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Training Day Print E-mail
Thursday, 01 June 2006

Image Only a small handful of HD-DVDs have been released to date and it seems there is a fairly wide range of picture quality in the available titles.. Some of the films including “Apollo 13,” “GoodFellas” and “Full Metal Jacket” have a grainy, washed out look, however most of the films that have were filmed recently such as “Million Dollar Baby,” “The Last Samurai” and “Doom” have spectacular picture quality.

“Training Day,” starring Denzel Washington (who won the Oscar for this) and Ethan Hawke is one of those films that falls right in the middle in terms of picture quality, having been created in 2001. The transfer to HD DVD, when viewed in 1080i resolution on my Toshiba HD DVD player, is very good however the colors are a tad muted, even on my ISF calibrated JVC H-DILA monitor.

The film is an entertaining yet uneven foray into the world of corrupt police in the urban jungle that is downtown Los Angeles. Denzel Washington plays Alonzo Harris, a veteran cop who has been assigned the job of training Jake Hoyt (Hawke), a bright-eyed, naïve police officer. Hoyt had previously been stationed in the much safer San Fernando Valley beat, and is abruptly thrown into the world of undercover narcotics investigations. Washington owns the screen with an almost over-the-top portrayal of a police officer gone bad who has spent so much time crossing the line between good and bad that he has forgotten what is right and what is wrong.
Although films like “Star Wars” and “Jurassic Park” are the kind of movies that you think of when it comes to great home theater demos, some of the scenes in this gritty drama are noteworthy demos as well. Even the untrained eye can pick up the subtle nuances that set HD DVD apart from 480p DVD. Most of the dialog in “Training Day” occurs in an unmarked police cruiser and in one particular scene, the windows of the car have water droplets on the window. The level of details on the rain droplets on the window are shockingly resolute. As the setting sun strikes the side of Denzel Washington’s face in chapter 8, you realize how much of the picture you are actually seeing. Actors with rough complexions, such as Edward James Olmos, are going to hate HD DVD.

What is amazing about this, as well as the rest of the first generation of HD DVD discs is the fact that as good as many of them look, “Training Day” included, we are really only seeing about half of the possible resolution. The discs are mastered in 1080p however the current batch of Toshiba HD DVD players that were first to market this past month are only capable of playing up to 1080i/720p. Add to that the fact that most TVs that are billed as “1080p” capable are not really capable of accepting a true 1080p signal (they can accept an up scaled one), and you can see that this technology is still in its infancy and yet it still looks simply spectacular.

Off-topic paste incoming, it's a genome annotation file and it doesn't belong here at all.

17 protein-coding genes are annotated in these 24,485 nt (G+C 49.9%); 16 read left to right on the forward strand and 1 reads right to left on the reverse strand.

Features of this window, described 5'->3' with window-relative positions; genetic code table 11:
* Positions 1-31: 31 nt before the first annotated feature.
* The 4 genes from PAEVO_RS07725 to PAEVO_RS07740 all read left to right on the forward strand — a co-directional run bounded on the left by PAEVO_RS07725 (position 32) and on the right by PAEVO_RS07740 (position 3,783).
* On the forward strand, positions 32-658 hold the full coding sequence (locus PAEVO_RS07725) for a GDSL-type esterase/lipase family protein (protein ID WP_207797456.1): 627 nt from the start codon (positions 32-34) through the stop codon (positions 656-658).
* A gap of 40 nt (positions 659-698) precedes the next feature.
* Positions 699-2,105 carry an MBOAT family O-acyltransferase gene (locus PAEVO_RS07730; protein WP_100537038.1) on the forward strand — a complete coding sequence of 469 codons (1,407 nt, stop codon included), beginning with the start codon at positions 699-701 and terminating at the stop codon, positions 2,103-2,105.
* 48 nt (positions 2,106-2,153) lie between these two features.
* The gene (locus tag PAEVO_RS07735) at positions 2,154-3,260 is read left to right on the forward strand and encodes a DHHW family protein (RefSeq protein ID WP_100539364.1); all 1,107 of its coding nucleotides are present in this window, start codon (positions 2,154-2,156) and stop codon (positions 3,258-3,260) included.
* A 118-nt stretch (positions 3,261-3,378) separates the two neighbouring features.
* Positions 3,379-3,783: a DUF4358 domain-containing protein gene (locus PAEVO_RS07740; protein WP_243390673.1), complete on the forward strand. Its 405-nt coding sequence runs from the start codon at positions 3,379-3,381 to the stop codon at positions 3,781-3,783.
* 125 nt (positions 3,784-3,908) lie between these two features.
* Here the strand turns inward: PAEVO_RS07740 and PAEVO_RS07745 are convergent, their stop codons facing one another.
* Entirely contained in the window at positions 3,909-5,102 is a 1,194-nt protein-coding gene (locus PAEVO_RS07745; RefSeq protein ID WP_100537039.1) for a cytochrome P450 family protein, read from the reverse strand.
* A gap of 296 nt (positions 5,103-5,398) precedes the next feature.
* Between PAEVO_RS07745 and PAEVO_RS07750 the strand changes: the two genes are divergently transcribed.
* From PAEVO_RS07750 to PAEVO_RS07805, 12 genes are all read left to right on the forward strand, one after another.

Watching Alonzo Harris spin his double sided tale of deception and lies while still polishing up his badge every day, in hopes of one day reveling in his police pension, one cant help but think of the gritty police drama “The Shield.” Although Michael Chicklis’ character Vic Mackey never takes any rookies out on the job, he lives a similar dual life as the caring father of an autistic child who spends his day walking the line between justice and corruption. Another film that comes to mind is the gang drama “Colors.” The rookie cop played by Sean Penn wants get out on the street and bust every crack head and prostitute they can find. Veteran Robert Duvall lets a handful of low level crack dealers go after catching them in a back alley after getting some valuable information from them. The point being that you have to let the little fish go so you can eventually catch the big ones. The analogy that Harris uses when training Hoyt is that of sheep and wolves. He says in a world of sheep, they are the wolves that have to be wolves themselves to protect the innocent sheep.

Unfortunately there are some glaring holes in “Training Day” that make it fall flat as a film. Award winning music video director Antoine Fuqua forces the action in this film to unfold in the span of 24 hours and it just seems highly implausible that a veteran police officer who dabbles in money laundering, tampering with evidence and general corruption would unveil all of this tricks to a rookie on the first day of training. Harris convinces Hoyt that he has to be willing to do drugs to show that he is willing to anything to stay alive on the streets. Once loaded on drugs, Hoyt becomes putty in Harris’s hands and a wild day of corrupt cop practices begins.